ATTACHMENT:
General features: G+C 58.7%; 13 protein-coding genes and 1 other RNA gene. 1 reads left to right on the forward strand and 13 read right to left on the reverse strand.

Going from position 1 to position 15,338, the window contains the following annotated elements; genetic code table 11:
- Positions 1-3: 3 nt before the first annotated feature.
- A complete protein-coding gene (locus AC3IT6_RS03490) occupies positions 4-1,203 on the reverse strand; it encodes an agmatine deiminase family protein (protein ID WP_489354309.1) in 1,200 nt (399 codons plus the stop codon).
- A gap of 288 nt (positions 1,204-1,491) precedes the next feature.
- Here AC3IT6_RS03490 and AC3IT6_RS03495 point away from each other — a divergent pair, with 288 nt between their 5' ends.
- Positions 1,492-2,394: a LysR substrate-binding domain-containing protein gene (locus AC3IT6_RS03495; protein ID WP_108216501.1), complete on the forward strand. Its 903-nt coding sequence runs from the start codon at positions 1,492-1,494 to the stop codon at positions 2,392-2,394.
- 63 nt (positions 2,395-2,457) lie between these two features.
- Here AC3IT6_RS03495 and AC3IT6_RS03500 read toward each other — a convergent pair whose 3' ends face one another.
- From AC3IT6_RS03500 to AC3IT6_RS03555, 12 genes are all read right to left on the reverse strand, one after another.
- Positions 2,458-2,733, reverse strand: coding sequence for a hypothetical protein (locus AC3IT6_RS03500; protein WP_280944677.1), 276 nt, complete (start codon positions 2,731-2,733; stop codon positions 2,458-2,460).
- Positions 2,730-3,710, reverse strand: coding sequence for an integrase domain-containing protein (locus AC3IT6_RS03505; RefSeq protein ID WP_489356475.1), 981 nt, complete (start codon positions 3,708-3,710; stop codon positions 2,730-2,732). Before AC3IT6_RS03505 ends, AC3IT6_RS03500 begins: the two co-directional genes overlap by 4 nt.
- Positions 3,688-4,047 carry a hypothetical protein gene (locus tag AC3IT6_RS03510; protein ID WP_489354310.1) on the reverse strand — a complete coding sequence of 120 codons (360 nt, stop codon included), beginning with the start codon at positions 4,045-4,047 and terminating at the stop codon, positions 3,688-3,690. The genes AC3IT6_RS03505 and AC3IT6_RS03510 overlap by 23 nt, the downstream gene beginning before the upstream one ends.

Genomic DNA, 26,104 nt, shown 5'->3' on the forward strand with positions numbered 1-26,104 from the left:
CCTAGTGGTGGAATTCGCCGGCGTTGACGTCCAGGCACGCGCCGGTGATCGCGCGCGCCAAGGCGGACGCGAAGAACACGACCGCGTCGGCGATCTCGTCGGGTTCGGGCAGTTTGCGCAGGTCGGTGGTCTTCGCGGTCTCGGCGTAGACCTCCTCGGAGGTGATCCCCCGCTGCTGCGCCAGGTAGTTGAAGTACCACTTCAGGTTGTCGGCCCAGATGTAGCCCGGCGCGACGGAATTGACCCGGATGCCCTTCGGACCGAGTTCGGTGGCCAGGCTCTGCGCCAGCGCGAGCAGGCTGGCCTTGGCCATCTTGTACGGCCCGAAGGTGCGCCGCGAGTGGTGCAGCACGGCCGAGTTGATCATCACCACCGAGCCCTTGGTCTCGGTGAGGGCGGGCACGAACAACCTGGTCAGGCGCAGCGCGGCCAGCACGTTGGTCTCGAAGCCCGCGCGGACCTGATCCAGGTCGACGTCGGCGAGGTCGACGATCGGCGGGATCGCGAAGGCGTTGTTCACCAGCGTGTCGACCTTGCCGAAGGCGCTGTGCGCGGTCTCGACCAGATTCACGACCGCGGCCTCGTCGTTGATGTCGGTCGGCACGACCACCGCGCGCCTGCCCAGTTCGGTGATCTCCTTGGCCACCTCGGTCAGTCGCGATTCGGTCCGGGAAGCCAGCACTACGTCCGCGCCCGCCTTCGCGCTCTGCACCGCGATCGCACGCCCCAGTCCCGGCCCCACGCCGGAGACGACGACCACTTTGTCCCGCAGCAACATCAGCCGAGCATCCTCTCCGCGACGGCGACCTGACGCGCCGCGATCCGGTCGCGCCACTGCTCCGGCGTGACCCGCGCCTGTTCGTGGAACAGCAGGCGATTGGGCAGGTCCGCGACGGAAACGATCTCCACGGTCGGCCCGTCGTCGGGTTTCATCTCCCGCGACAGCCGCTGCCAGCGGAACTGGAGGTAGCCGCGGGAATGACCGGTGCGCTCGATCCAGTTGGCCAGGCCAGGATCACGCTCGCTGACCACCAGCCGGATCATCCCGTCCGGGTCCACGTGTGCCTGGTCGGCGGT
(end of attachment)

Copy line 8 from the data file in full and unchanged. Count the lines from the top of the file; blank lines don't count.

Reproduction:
- 63 nt (positions 2,395-2,457) lie between these two features.